Those who are sexually active know that there are LOTS of ways to “ruin the mood”. Giggling at inopportune moments (like when undressing, when you add giggling and pointing this is a real mood killer), burping, vomit, exclamations about size that are not complimentary, and of course the expression on the guy’s face when he realizes she’s wearing a waterbra. But for most of us, these are relatively rare occurrences, worthy only to bring up when you’re REALLY drunk and telling hilarious tales.
(a Nelson laugh is definitely the best way to ruin the mood and get yourself out of a potentially disappointing situation)
But there’s one major incident that can ruin the mood, and it can happen when you least expect it: gas.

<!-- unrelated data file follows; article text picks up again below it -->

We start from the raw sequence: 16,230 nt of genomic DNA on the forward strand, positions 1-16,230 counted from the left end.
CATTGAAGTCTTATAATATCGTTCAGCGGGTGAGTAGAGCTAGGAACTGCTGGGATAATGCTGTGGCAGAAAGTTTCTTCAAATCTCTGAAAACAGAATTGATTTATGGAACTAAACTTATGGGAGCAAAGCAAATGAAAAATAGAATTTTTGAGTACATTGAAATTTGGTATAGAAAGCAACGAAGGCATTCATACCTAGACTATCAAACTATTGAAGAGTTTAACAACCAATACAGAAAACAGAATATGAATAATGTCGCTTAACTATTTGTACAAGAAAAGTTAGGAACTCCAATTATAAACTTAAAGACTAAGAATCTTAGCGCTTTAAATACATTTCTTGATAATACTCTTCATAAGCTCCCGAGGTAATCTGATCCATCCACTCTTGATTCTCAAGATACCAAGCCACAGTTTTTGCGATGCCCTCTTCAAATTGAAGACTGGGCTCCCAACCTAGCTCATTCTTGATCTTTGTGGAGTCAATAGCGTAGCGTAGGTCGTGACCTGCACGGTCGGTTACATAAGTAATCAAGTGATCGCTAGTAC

With the advent of high fiber diets, Sci can only imagine that the gas has become a bigger problem in recent years. Whether as burps or farts, gas is…embarrassing. And for those women who have it often, it could be more than just embarrassing, it could prevent sex all together. But it could be more than just fiber. If you’re a woman who’s had a problem with “flaturia” consistently and for a long time, there could be a medical problem involved.
Shafik et al. “Flaturia: passage of flatus at coitus. Incidence and pathogenesis.” Arch Gynecol Obstet, 2007.
Ok ok. I admit I love this article because I get to use the word “flaturia” a lot.
So what is flaturia? Basically, it’s when your body has an uncontrollable urge to ruin the mood. You’re goin’ at it, everything is going fine, and then…oops. Apparently this can be a particular problem in women who are multiparous (have had more than one child), and so this study set out to examine what the underlying cause was.